Story highlights

Pyongyang complains Seoul has refusing to let citizens pay respects to Kim Jong Il

The North says it won't engage with the current South Korean government

The comments come after two days of ceremonies to honor Kim Jong Il, who died this month

The late dictator's son Kim Jong Un is being portrayed as the new 'supreme leader'

CNN  — 

North Korea said Friday that it would not deal with the current South Korean government, suggesting its stance toward relations with Seoul remained unchanged following the death this month of its longtime leader, Kim Jong Il.

“As we announced before, (we) won’t engage with Lee Myung-bak’s traitor group,” the state-run Korean Central News Agency (KCNA) said in a report cited by Yonhap, the official South Korean news agency. Lee is the South Korean president.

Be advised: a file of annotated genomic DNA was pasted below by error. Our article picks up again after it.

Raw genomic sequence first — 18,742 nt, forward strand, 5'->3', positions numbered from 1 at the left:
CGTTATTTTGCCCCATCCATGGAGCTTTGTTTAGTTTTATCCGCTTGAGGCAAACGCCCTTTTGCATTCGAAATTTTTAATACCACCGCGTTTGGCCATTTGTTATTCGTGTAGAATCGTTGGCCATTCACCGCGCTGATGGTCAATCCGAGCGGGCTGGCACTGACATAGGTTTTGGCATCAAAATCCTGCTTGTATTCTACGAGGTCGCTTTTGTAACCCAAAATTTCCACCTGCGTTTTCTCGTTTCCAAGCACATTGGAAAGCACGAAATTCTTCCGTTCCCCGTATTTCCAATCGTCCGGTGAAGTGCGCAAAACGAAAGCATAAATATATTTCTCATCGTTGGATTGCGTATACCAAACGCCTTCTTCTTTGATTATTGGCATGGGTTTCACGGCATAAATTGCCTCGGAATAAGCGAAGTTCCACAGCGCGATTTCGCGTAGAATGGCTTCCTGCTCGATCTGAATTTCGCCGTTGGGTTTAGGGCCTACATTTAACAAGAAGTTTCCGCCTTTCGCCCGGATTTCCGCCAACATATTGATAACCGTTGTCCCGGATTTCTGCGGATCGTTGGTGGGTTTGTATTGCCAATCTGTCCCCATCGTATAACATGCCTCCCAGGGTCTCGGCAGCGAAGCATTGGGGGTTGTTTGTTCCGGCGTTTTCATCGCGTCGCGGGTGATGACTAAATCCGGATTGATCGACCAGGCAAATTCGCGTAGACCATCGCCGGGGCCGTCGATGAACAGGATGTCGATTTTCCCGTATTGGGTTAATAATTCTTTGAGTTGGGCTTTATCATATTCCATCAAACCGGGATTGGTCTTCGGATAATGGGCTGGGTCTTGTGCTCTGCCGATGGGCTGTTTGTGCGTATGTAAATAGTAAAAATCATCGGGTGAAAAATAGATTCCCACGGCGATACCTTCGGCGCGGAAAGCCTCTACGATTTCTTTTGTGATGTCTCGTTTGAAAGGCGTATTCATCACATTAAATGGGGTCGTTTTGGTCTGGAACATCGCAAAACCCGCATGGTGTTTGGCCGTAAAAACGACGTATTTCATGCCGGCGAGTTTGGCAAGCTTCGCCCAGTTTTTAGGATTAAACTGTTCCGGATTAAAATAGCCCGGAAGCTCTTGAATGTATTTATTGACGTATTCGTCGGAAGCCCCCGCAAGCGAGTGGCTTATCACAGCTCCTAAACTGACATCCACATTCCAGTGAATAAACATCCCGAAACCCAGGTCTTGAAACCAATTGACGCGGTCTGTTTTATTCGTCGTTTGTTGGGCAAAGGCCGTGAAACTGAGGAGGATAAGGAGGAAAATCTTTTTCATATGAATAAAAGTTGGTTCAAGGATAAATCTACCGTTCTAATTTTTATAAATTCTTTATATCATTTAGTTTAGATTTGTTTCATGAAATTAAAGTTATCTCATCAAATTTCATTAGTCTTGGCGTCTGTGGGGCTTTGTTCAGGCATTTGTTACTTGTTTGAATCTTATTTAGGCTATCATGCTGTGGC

The statement came after two days of elaborate ceremonies in Pyongyang that honored Kim Jong Il and underlined the rise of his son and chosen successor, Kim Jong Un, to the position of “supreme leader” of the secretive state.

The KCNA report criticized the South Korean government’s decision to allow only a select group of private citizens to visit Pyongyang to pay their respects to Kim Jong Il.

“The evil deed of Lee Myung-bak’s traitor group peaked when it banned South Koreans from expressing their condolences and visiting North Korea,” KCNA said.